Thursday, June 14, 2007

Into the Gap

According to the U.S. Department of Labor, health care and technology jobs are poised to soar between 2000 and 2010—despite a jobless recovery that lasted well into 2004.

Fastest-Growing Occupations
Total number of new jobs from 2000 to 2010

Occupations - Net increase - % Chg.
1. Computer software engineers, applications - 380,000 - 100%
2. Computer support specialist - 490,000 - 97%
3. Software engineers, systems software - 284,000 - 90%
4. Network and computer systems administrators - 185,000 - 82%
5. Network systems and data comm. analysts - 92,000 - 77%
6. Desktop publishers - 25,000 - 67%
7. Database administrators - 70,000 - 66%
8. Personal home care aides - 258,000 - 62%
9. Computer systems analysts - 258,000 - 60%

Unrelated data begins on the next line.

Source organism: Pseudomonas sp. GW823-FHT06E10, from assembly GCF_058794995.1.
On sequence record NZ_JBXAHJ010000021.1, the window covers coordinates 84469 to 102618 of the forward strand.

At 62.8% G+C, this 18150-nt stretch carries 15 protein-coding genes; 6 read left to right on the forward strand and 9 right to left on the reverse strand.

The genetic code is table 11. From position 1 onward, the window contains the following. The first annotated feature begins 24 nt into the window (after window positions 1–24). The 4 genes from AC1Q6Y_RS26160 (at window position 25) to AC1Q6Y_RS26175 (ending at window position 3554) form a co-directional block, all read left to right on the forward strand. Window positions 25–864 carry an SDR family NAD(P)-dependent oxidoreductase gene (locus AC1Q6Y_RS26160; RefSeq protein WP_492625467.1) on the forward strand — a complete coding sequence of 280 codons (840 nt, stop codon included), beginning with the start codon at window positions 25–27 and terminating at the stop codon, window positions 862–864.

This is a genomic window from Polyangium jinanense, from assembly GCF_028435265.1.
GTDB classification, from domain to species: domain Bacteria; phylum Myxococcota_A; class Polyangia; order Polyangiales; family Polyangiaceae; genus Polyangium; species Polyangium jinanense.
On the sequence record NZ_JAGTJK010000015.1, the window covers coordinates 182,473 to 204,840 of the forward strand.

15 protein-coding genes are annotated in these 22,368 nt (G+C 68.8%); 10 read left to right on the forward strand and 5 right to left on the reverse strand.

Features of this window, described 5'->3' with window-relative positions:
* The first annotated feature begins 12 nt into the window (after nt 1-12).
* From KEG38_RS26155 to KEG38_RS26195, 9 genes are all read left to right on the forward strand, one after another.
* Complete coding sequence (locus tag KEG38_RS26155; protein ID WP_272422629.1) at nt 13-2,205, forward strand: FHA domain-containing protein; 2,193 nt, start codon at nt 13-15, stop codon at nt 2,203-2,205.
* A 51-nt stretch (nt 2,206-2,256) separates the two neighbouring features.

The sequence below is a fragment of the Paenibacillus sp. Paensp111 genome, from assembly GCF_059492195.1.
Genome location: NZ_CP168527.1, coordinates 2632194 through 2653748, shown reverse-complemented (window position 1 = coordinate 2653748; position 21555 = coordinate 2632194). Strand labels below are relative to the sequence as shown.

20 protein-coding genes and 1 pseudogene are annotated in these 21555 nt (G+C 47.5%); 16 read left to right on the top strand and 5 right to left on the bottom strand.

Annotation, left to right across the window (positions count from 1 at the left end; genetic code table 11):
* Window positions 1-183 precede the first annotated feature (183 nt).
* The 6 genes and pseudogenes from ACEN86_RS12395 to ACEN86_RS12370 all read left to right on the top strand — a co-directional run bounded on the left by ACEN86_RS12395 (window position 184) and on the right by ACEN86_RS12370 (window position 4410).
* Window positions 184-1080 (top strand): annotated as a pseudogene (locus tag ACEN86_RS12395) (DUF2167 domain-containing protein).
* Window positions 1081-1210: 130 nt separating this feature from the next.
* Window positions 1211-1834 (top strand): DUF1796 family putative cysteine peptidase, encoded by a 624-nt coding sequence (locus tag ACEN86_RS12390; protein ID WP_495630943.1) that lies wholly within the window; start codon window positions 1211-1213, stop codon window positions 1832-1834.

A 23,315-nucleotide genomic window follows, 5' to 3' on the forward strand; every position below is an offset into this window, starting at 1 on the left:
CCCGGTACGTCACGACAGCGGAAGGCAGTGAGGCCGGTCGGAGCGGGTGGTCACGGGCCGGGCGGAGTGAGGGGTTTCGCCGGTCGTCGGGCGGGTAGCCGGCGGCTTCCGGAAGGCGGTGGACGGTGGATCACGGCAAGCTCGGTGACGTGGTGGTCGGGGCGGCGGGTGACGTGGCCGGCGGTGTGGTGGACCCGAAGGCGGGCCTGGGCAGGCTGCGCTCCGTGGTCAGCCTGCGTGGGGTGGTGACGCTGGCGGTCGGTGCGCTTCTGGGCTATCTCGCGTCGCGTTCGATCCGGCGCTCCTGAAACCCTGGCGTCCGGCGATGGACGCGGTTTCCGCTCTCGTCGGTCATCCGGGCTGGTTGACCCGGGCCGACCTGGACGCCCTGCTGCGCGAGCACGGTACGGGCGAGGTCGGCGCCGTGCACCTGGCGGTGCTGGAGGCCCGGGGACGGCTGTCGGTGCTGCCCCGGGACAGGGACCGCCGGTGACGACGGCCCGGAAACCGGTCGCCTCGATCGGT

10. Medical assistants - 185,000 - 57%
11. Social and human service assistants - 147,000 - 54%
12. Physicians assistants - 31,000 - 53%
13. Medical records and health info techs - 66,000 - 49%
14. Computer and information systems managers - 150,000 - 48%
15. Home health aides - 292,000 - 47%

Source: Bureau of Labor Statistics

The job categories with the largest net increases and decreases from 2000 – 2010 are listed below:

1. Food preparation, and servers, including fast food: 673,000
2. Customer-service representatives: 631,000
3. Registered nurses: 561,000
4. Retail salespeople: 510,000
5. Computer-support specialists: 490,000
6. Cashiers (except gaming) 474,000
7. Office clerks, general 430,000
8. Security guards: 391,000
9. Computer-software engineers, applications: 380,000
10. Waiters and waitresses: 364,000
11. General and operations managers: 363,000
12. Truck drivers, heavy and tractor trailer: 346,000
13. Nursing aides, orderlies and attendants: 323,000
14. Janitors and cleaners: 317,000
15. Postsecondary teachers: 315,000

A few of the categories above warrant a little more explanation:

Food service workers: According to the National Restaurant Association’s own projections for the same period, the figure is more than double this estimate.